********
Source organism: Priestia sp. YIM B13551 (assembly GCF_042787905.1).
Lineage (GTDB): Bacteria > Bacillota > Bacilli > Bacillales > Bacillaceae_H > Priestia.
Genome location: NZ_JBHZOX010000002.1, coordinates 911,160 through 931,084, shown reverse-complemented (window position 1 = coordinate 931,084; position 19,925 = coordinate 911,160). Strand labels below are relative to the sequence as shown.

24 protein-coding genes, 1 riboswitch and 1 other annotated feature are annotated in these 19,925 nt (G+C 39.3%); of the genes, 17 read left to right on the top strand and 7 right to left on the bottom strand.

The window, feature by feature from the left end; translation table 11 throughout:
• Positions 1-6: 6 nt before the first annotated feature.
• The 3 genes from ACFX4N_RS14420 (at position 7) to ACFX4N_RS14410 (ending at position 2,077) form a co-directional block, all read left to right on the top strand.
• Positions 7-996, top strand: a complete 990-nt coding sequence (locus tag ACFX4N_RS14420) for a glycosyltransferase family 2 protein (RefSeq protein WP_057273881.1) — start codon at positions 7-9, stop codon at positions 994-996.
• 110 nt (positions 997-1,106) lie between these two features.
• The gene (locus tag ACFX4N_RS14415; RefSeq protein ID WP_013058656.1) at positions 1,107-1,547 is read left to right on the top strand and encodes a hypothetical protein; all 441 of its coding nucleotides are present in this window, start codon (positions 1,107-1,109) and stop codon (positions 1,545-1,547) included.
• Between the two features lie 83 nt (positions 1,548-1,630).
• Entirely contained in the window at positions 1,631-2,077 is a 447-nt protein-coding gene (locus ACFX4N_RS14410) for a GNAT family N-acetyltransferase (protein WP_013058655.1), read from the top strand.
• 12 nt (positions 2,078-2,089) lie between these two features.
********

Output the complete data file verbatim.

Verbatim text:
Source organism: Priestia sp. YIM B13551 (assembly GCF_042787905.1).
Lineage (GTDB): Bacteria > Bacillota > Bacilli > Bacillales > Bacillaceae_H > Priestia.
Genome location: NZ_JBHZOX010000002.1, coordinates 911,160 through 931,084, shown reverse-complemented (window position 1 = coordinate 931,084; position 19,925 = coordinate 911,160). Strand labels below are relative to the sequence as shown.

24 protein-coding genes, 1 riboswitch and 1 other annotated feature are annotated in these 19,925 nt (G+C 39.3%); of the genes, 17 read left to right on the top strand and 7 right to left on the bottom strand.

The window, feature by feature from the left end; translation table 11 throughout:
• Positions 1-6: 6 nt before the first annotated feature.
• The 3 genes from ACFX4N_RS14420 (at position 7) to ACFX4N_RS14410 (ending at position 2,077) form a co-directional block, all read left to right on the top strand.
• Positions 7-996, top strand: a complete 990-nt coding sequence (locus tag ACFX4N_RS14420) for a glycosyltransferase family 2 protein (RefSeq protein WP_057273881.1) — start codon at positions 7-9, stop codon at positions 994-996.
• 110 nt (positions 997-1,106) lie between these two features.
• The gene (locus tag ACFX4N_RS14415; RefSeq protein ID WP_013058656.1) at positions 1,107-1,547 is read left to right on the top strand and encodes a hypothetical protein; all 441 of its coding nucleotides are present in this window, start codon (positions 1,107-1,109) and stop codon (positions 1,545-1,547) included.
• Between the two features lie 83 nt (positions 1,548-1,630).
• Entirely contained in the window at positions 1,631-2,077 is a 447-nt protein-coding gene (locus ACFX4N_RS14410) for a GNAT family N-acetyltransferase (protein WP_013058655.1), read from the top strand.
• 12 nt (positions 2,078-2,089) lie between these two features.